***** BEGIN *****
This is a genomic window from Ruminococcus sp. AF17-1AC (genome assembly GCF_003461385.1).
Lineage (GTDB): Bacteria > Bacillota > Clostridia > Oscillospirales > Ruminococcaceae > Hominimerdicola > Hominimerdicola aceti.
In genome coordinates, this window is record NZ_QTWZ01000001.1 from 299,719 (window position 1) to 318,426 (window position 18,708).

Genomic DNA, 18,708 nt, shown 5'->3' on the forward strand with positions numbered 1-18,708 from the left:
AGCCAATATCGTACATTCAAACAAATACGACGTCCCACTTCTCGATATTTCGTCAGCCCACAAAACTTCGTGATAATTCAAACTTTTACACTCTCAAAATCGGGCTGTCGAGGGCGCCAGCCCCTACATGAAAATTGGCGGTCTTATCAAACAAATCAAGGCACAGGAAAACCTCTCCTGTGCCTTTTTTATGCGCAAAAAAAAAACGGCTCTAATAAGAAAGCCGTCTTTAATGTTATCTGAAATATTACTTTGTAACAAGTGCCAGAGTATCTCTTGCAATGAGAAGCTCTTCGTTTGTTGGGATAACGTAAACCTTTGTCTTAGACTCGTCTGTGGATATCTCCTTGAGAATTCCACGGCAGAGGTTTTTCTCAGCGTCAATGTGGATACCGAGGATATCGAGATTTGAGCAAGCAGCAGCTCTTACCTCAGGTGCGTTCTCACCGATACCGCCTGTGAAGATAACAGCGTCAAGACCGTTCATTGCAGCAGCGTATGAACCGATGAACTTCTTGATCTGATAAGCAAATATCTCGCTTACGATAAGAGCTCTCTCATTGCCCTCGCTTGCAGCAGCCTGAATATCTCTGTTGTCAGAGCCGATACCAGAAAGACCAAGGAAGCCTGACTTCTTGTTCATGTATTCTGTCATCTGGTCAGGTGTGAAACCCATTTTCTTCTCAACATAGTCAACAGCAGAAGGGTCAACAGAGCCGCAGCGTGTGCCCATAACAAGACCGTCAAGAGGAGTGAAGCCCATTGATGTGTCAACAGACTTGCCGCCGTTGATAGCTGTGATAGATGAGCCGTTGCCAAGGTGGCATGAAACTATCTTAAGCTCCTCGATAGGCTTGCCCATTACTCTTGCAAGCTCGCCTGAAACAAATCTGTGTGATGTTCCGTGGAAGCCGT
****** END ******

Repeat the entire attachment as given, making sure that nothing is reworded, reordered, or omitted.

This is a genomic window from Ruminococcus sp. AF17-1AC (genome assembly GCF_003461385.1).
Lineage (GTDB): Bacteria > Bacillota > Clostridia > Oscillospirales > Ruminococcaceae > Hominimerdicola > Hominimerdicola aceti.
In genome coordinates, this window is record NZ_QTWZ01000001.1 from 299,719 (window position 1) to 318,426 (window position 18,708).

Genomic DNA, 18,708 nt, shown 5'->3' on the forward strand with positions numbered 1-18,708 from the left:
AGCCAATATCGTACATTCAAACAAATACGACGTCCCACTTCTCGATATTTCGTCAGCCCACAAAACTTCGTGATAATTCAAACTTTTACACTCTCAAAATCGGGCTGTCGAGGGCGCCAGCCCCTACATGAAAATTGGCGGTCTTATCAAACAAATCAAGGCACAGGAAAACCTCTCCTGTGCCTTTTTTATGCGCAAAAAAAAAACGGCTCTAATAAGAAAGCCGTCTTTAATGTTATCTGAAATATTACTTTGTAACAAGTGCCAGAGTATCTCTTGCAATGAGAAGCTCTTCGTTTGTTGGGATAACGTAAACCTTTGTCTTAGACTCGTCTGTGGATATCTCCTTGAGAATTCCACGGCAGAGGTTTTTCTCAGCGTCAATGTGGATACCGAGGATATCGAGATTTGAGCAAGCAGCAGCTCTTACCTCAGGTGCGTTCTCACCGATACCGCCTGTGAAGATAACAGCGTCAAGACCGTTCATTGCAGCAGCGTATGAACCGATGAACTTCTTGATCTGATAAGCAAATATCTCGCTTACGATAAGAGCTCTCTCATTGCCCTCGCTTGCAGCAGCCTGAATATCTCTGTTGTCAGAGCCGATACCAGAAAGACCAAGGAAGCCTGACTTCTTGTTCATGTATTCTGTCATCTGGTCAGGTGTGAAACCCATTTTCTTCTCAACATAGTCAACAGCAGAAGGGTCAACAGAGCCGCAGCGTGTGCCCATAACAAGACCGTCAAGAGGAGTGAAGCCCATTGATGTGTCAACAGACTTGCCGCCGTTGATAGCTGTGATAGATGAGCCGTTGCCAAGGTGGCATGAAACTATCTTAAGCTCCTCGATAGGCTTGCCCATTACTCTTGCAAGCTCGCCTGAAACAAATCTGTGTGATGTTCCGTGGAAGCCGT